GU's Admissions Rate Hits Record Low
Published: Saturday, March 31, 2012
Updated: Monday, April 2, 2012 23:04
Georgetown’s acceptance rate dropped slightly to reach an all-time low of 16.5 percent this admissions cycle, after a year in which a record number of applications were received.
Of the 20,111 total applicants to the Class of 2016, 3,316 were accepted. Last year, 3,468 of 19,275 applicants were admitted, marking an 18 percent acceptance rate.
According to Dean of Undergraduate Admissions Charles Deacon, the lower admit rate means that the university was able to be even more selective.
“By all measures, the quality and diversity of this year’s incoming freshman class is higher than in the past,” Deacon said.
This year, the admitted pool also saw a 3 percent increase in the number of minority students.
According to Deacon, 10 percent of admitted students are African American, 11 percent are Hispanic or Latino, 15 percent are Asian American and 1.5 percent are Native American.
He added that the number of multiracial students applying and being accepted to Georgetown has also increased.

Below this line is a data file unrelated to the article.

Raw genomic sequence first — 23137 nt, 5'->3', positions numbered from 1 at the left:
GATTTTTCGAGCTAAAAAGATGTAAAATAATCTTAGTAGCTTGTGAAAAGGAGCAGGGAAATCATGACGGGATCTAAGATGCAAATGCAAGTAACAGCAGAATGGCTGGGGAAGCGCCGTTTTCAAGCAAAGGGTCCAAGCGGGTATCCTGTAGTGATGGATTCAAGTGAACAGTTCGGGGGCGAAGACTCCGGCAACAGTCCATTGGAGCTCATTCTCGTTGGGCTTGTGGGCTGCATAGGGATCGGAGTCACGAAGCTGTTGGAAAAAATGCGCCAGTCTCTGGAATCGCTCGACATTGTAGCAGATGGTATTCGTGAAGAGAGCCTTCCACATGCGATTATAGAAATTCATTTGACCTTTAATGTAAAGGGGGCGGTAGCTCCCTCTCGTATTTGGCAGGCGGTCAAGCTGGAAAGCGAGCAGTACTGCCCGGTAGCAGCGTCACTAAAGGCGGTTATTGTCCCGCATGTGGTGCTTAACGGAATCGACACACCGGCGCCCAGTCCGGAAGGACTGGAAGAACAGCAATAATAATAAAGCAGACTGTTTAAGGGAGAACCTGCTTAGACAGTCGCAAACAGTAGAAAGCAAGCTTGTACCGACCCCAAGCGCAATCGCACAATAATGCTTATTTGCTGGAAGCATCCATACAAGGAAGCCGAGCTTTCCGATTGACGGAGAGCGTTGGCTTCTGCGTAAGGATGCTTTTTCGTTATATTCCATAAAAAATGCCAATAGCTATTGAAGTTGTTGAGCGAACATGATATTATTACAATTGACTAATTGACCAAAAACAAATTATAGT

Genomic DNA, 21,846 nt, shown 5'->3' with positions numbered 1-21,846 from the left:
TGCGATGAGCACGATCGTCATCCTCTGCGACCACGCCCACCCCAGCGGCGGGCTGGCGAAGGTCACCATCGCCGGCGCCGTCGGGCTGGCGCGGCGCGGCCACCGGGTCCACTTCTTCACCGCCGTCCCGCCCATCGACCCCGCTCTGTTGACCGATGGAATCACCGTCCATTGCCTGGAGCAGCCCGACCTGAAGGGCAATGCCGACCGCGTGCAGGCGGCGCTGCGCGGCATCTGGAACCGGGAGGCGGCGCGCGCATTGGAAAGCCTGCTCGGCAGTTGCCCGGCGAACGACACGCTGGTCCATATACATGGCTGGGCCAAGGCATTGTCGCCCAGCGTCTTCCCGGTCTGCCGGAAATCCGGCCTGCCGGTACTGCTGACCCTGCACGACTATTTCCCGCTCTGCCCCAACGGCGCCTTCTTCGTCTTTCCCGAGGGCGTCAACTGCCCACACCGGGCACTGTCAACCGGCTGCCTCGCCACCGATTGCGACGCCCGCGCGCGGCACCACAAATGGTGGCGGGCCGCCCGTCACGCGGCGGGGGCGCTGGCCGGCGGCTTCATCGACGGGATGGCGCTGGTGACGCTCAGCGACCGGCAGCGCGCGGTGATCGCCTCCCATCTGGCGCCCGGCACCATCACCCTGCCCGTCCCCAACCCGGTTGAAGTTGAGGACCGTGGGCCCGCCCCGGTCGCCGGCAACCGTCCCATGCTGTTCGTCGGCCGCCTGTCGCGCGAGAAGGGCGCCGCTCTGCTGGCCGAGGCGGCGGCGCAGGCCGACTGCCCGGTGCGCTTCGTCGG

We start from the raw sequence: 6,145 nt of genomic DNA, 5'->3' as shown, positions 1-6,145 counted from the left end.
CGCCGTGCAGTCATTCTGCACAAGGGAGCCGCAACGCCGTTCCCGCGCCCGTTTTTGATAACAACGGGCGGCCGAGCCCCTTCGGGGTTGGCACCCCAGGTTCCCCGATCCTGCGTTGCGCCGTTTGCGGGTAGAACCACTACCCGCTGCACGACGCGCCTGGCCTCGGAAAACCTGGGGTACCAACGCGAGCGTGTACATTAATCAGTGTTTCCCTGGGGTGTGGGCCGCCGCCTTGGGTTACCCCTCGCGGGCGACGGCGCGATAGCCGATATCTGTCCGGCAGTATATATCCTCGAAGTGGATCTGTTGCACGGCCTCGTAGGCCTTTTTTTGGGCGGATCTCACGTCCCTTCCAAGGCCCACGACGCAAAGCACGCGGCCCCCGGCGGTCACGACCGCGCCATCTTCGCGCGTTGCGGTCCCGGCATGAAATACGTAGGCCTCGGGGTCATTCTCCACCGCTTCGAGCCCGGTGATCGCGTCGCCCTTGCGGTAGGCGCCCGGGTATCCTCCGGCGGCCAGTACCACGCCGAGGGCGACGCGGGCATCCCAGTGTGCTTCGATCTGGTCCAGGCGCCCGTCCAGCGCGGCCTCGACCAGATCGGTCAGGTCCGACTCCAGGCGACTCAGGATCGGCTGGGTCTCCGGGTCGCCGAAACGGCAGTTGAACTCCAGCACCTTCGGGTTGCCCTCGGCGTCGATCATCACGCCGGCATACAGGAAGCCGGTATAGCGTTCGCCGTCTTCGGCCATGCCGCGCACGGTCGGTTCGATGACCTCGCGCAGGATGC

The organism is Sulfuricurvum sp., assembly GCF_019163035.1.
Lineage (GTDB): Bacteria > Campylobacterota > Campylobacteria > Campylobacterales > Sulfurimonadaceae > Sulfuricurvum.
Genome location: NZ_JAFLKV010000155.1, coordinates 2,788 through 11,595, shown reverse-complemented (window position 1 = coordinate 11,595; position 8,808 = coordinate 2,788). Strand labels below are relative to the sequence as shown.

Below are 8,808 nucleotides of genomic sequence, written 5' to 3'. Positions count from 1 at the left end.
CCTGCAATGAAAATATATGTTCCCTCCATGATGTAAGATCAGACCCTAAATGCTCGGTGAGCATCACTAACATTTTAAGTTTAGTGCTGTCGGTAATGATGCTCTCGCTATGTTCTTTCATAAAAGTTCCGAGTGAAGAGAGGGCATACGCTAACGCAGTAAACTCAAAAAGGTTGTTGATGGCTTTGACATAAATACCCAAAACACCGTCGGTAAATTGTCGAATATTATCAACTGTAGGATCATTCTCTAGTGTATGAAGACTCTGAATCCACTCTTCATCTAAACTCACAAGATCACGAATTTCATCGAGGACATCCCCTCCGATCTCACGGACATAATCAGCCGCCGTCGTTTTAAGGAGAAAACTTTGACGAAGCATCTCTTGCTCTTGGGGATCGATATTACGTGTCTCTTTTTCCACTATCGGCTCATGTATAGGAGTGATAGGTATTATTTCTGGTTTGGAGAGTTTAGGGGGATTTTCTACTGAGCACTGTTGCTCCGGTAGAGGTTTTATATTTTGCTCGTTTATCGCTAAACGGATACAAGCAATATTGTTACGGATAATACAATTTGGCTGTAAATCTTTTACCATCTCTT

In keeping with previous years, the College was the most selective of the four schools, with a 15.8 percent acceptance rate, trailed by the McDonough School of Business, the Walsh School of Foreign Service and the School of Nursing and Health Studies, with acceptance rates of 16.8 percent, 17.8 percent and 17.9 percent respectively.
Deacon expects the number of legacy students to remain stable at about 10 percent of the student body. Of the 715 legacy students — sons or daughters of alumni — who applied, 243 were accepted, and the expected yield from this group is 60 percent or above. Student athletes are also expected to compose 10 percent of the class.
At least one student was admitted from each of the 50 states, Puerto Rico and the Virgin Islands. New York, California and New Jersey were the states with the most students accepted. The admitted pool also includes 311 international students.
According to Deacon, the admissions office will need to see a yield of 50 percent or lower in order to take students off the waiting list, which it was not able to do last year.
“Georgetown seems to be a desirable place for kids to come,” Deacon said.
Correction: A previous version of this article incorrectly stated that 3,466 of 19,725 applicants were accepted in 2011, marking a 16.8 percent acceptance rate. The actual number of admitted students is 3,468 of 19,275 applicants, marking an 18 percent rate. The corrected version was posted at 12:44 p.m. on April 2.